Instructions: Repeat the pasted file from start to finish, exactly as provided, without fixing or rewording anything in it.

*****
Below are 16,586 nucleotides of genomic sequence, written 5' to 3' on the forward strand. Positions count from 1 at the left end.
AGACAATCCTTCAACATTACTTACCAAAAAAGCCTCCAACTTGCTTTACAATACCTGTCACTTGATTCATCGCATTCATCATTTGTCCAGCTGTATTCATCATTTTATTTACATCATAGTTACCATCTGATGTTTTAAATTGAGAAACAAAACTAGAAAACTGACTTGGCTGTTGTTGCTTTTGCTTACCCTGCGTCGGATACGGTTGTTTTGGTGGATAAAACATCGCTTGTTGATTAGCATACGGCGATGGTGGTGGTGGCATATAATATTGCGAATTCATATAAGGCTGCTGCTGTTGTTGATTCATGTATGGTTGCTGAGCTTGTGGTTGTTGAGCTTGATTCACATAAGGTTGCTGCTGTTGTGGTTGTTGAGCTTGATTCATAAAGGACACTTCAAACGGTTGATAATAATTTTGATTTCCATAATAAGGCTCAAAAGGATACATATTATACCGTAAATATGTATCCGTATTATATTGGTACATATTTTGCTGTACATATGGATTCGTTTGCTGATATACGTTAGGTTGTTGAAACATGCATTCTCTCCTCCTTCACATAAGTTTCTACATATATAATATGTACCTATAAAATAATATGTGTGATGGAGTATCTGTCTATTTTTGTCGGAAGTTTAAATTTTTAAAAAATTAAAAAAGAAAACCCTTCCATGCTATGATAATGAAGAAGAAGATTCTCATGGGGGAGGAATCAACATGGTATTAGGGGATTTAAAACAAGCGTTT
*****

Below are 16,586 nucleotides of genomic sequence, written 5' to 3' on the forward strand. Positions count from 1 at the left end.
AGACAATCCTTCAACATTACTTACCAAAAAAGCCTCCAACTTGCTTTACAATACCTGTCACTTGATTCATCGCATTCATCATTTGTCCAGCTGTATTCATCATTTTATTTACATCATAGTTACCATCTGATGTTTTAAATTGAGAAACAAAACTAGAAAACTGACTTGGCTGTTGTTGCTTTTGCTTACCCTGCGTCGGATACGGTTGTTTTGGTGGATAAAACATCGCTTGTTGATTAGCATACGGCGATGGTGGTGGTGGCATATAATATTGCGAATTCATATAAGGCTGCTGCTGTTGTTGATTCATGTATGGTTGCTGAGCTTGTGGTTGTTGAGCTTGATTCACATAAGGTTGCTGCTGTTGTGGTTGTTGAGCTTGATTCATAAAGGACACTTCAAACGGTTGATAATAATTTTGATTTCCATAATAAGGCTCAAAAGGATACATATTATACCGTAAATATGTATCCGTATTATATTGGTACATATTTTGCTGTACATATGGATTCGTTTGCTGATATACGTTAGGTTGTTGAAACATGCATTCTCTCCTCCTTCACATAAGTTTCTACATATATAATATGTACCTATAAAATAATATGTGTGATGGAGTATCTGTCTATTTTTGTCGGAAGTTTAAATTTTTAAAAAATTAAAAAAGAAAACCCTTCCATGCTATGATAATGAAGAAGAAGATTCTCATGGGGGAGGAATCAACATGGTATTAGGGGATTTAAAACAAGCGTTT